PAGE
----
Fresher Styles

As I mentioned in my previous book review, a sequel to one of my favorite web design books of all time was published in late December and I didn’t even know. Curt Cloninger’s Fresher Styles for Web Designers: More Eye Candy from the Underground is a book I’ve been patiently waiting for since I finished reading the original back in 2001. Lucky for me, my wife reads my blog and bought Fresher Styles as a Valentines Day present. Thanks, Ames!

In many ways, Cloninger’s newest book is the antithesis of my own. He states this clearly just a few pages into the first chapter:

“There are two basic ways to teach design. The first is to teach general fundamental principles, follow them step-by-step, and let the specific visual aesthetics arise from the principles. The second is to show samples and examples—to begin with a bunch of visual examples of work, and then work backward to distill the basic principles.”

Cloninger goes on to explain how his book takes the samples and examples approach but that both should be used in conjunction with each other. I whole-heartedly agree. The Web Designers Idea Book also takes the learning by example approach, but the difference is that Fresher Styles intentionally side steps mainstream design patterns to focus on the counterculture and design outliers of the web.

Book Cover:Fresher Styles for Web Designers: More Eye Candy from the UndergroundThere are 8 distinct styles that Curt introduces and characterizes in the book: “No Style, Late(st) Modern Style, Psychedelic Minimalist Style, Dot Matrix Style, 1996 Dirt Style, Corkboard Sprawl Style, Fullscreen Fashion Style & Hand-Drawn Analog Style”. If you think this list sounds a bit absurd, you should know that he admittedly left out “1970s Dayglow Vector Style, Dusty Cowboy Style & Chrome Sheen”. The purpose of this distinctly idiosyncratic taxonomy isn’t to canonize the web; it’s simply a quirky, off-the-cuff lens through which new design ideas can be discussed and digested.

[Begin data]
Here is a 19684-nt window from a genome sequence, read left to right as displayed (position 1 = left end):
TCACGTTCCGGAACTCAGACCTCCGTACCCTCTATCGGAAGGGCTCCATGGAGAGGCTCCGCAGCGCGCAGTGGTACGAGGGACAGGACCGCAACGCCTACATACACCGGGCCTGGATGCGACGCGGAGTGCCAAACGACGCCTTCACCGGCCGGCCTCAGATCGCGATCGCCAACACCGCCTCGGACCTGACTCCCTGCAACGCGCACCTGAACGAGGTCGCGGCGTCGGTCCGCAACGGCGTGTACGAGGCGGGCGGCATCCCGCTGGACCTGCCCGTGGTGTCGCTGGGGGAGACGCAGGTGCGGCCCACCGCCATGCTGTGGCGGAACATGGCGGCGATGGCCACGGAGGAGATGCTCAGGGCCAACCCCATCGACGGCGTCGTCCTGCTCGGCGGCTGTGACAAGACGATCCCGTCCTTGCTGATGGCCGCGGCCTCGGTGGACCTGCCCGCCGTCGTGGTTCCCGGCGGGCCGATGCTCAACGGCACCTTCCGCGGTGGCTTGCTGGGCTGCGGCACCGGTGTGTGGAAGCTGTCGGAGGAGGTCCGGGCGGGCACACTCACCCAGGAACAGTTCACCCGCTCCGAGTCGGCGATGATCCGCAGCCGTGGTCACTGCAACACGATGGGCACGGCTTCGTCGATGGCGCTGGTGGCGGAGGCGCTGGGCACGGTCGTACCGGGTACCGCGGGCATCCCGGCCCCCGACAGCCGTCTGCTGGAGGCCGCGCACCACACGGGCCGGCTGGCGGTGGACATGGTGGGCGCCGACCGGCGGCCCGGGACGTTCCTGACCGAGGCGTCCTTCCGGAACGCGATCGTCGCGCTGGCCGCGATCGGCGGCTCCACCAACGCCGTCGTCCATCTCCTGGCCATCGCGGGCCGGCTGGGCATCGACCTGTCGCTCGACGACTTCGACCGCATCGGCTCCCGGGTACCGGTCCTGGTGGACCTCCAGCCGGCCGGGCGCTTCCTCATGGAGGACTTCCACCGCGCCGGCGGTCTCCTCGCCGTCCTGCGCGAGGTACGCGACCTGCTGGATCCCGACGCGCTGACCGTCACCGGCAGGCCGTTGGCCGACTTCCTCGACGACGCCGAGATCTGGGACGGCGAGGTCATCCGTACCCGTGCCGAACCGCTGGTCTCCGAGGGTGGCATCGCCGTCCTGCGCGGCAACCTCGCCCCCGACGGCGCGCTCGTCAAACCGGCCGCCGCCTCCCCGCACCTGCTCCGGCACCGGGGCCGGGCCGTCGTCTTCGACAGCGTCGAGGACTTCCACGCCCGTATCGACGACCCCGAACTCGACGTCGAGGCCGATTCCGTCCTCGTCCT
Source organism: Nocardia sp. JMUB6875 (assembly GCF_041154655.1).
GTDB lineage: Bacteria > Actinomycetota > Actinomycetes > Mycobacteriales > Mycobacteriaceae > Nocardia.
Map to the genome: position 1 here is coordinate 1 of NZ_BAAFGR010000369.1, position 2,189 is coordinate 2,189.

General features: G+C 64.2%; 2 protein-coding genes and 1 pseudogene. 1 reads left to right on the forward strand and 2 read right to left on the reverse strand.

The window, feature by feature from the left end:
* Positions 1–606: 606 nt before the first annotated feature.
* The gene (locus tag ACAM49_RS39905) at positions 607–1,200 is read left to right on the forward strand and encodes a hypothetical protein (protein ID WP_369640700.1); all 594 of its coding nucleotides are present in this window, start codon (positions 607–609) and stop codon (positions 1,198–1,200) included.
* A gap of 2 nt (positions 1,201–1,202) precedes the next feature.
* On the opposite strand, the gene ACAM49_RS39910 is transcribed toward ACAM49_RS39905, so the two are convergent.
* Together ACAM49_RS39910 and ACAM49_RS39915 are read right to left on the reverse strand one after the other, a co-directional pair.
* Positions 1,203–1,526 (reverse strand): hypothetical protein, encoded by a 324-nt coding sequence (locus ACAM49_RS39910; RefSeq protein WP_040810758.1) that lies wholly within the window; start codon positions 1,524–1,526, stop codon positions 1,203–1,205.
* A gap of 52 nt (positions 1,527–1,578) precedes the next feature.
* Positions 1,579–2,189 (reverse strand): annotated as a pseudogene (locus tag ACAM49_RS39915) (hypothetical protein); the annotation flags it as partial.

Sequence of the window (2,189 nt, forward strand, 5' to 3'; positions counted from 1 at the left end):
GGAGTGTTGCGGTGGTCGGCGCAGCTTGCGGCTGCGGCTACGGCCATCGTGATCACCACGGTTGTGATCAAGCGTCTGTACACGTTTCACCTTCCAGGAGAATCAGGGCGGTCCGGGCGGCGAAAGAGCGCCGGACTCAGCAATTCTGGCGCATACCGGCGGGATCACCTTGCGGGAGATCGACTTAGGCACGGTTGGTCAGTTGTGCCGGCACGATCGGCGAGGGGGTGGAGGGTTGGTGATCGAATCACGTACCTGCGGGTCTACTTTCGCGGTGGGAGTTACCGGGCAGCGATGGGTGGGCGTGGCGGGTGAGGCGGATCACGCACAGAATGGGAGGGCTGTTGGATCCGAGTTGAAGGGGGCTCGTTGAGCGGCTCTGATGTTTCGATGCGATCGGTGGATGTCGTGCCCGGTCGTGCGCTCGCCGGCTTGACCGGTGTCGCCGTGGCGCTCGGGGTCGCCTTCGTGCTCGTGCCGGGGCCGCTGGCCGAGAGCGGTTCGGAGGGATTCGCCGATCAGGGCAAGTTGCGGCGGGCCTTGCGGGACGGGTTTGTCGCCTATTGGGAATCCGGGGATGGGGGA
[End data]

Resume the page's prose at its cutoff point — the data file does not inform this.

This combination of unusual design examples and curious categorization is certainly deliberate, as is the psychedelic design of the book’s cover. The intention is not to teach tried-and-true design technique, to make you a more efficient designer, or even to showcase the latest trends. Instead, Cloninger aims to invoke thought and avoid what he describes as inbreeding among web designers. The problem is that the circle of influence through which individuals become web professionals is a rather narrow one. We all learn by the same popular tutorials and we all align our work to the archetype designs of the industry. This book will force you to think outside this tiny box, simply by showing you that there is no box.

For a little more information about each of the styles, check out Curt Cloninger’s quirky promo site, which I would guess falls into the Psychedelic Minimalist Style:

Leave a Reply

Your email address will not be published. Required fields are marked *

Back to the top!